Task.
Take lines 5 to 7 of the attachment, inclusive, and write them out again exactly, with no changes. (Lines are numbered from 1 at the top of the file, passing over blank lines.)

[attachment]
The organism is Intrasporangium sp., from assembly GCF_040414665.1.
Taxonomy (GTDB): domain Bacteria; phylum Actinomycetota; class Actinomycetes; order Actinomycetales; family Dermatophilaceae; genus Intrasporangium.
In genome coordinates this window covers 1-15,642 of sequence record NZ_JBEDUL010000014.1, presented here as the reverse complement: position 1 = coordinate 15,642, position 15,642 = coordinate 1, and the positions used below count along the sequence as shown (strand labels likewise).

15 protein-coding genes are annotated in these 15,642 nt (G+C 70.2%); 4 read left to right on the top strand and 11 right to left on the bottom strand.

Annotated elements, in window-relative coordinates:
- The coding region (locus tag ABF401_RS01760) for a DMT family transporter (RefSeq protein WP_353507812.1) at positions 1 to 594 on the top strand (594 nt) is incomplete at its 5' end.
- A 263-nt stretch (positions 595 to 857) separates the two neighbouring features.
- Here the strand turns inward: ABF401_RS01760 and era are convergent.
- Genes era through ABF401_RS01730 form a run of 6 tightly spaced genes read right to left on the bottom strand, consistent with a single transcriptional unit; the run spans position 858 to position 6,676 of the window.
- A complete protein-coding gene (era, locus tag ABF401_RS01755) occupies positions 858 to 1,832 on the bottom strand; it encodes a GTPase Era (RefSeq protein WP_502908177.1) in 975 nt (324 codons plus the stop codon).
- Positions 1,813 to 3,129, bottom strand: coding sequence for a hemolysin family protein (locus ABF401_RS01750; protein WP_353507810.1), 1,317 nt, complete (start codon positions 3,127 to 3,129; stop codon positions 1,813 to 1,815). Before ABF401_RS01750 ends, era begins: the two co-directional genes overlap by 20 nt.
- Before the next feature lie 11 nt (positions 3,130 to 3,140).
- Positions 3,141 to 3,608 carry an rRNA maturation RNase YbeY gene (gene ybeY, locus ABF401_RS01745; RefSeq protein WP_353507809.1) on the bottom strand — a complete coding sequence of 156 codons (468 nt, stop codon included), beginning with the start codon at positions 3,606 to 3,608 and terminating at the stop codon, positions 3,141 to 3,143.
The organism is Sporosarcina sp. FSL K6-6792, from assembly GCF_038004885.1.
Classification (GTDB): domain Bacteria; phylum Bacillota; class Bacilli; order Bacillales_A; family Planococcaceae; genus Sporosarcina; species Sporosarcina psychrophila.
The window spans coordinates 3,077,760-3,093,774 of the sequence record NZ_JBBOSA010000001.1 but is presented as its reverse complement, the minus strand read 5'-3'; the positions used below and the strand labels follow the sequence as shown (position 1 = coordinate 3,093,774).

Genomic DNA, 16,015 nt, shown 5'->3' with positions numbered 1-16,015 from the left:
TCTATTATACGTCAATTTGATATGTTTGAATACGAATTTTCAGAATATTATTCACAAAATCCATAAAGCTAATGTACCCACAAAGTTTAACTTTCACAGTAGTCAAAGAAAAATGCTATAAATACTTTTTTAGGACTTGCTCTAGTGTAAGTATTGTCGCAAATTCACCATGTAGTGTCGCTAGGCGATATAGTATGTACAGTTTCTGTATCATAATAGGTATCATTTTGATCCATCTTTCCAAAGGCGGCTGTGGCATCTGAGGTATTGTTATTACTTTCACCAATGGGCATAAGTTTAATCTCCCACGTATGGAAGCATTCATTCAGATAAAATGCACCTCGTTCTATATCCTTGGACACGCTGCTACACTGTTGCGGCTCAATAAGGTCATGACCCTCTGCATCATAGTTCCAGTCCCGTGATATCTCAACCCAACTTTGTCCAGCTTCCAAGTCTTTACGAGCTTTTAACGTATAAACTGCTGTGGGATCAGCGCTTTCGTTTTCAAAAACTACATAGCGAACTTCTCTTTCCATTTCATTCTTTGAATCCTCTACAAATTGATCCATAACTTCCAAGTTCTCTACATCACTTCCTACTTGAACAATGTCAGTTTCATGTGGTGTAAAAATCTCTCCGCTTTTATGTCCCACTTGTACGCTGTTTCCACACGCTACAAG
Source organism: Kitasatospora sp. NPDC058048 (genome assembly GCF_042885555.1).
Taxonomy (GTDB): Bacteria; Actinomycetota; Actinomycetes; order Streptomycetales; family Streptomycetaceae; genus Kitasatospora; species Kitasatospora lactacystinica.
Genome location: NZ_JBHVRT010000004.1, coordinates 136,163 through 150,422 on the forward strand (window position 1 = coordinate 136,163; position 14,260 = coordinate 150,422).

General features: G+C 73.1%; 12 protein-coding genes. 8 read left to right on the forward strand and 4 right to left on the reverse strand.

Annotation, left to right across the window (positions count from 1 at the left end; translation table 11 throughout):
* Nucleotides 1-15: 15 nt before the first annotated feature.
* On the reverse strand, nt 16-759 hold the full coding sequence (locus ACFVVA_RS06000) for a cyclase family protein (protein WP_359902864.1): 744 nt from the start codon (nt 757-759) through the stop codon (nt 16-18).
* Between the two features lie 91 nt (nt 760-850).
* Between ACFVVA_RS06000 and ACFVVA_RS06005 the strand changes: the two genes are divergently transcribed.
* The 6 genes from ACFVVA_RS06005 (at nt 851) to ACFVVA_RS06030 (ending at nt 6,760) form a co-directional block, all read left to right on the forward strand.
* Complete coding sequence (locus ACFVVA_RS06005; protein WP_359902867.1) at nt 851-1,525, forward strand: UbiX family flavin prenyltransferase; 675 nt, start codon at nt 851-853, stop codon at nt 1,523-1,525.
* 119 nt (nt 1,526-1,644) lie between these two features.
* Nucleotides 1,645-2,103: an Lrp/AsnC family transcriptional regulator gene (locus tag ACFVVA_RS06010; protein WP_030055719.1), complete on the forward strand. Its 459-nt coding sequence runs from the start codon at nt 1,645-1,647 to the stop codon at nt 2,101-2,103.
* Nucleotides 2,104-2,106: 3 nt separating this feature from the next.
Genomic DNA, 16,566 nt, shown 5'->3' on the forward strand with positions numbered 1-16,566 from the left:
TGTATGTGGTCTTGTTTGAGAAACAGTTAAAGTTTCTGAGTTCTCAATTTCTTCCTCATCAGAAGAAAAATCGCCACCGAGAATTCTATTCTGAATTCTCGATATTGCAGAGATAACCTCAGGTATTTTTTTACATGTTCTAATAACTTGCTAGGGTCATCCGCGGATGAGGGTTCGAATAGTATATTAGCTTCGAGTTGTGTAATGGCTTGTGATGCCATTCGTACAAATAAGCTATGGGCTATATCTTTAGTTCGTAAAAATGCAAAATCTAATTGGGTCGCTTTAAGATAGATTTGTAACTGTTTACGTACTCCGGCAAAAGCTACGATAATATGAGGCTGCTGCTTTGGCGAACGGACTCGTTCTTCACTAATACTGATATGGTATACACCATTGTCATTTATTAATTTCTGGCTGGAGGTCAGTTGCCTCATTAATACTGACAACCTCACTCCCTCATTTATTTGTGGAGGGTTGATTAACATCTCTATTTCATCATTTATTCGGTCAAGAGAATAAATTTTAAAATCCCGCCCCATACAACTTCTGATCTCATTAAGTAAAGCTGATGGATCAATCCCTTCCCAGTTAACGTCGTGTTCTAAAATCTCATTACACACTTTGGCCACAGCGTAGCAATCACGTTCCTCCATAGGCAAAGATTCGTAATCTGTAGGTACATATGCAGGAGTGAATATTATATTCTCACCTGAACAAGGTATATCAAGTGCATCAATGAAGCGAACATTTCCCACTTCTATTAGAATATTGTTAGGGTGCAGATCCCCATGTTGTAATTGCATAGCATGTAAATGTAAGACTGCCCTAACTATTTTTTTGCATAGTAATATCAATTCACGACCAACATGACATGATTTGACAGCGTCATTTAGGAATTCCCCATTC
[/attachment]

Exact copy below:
Annotated elements, in window-relative coordinates:
- The coding region (locus tag ABF401_RS01760) for a DMT family transporter (RefSeq protein WP_353507812.1) at positions 1 to 594 on the top strand (594 nt) is incomplete at its 5' end.
- A 263-nt stretch (positions 595 to 857) separates the two neighbouring features.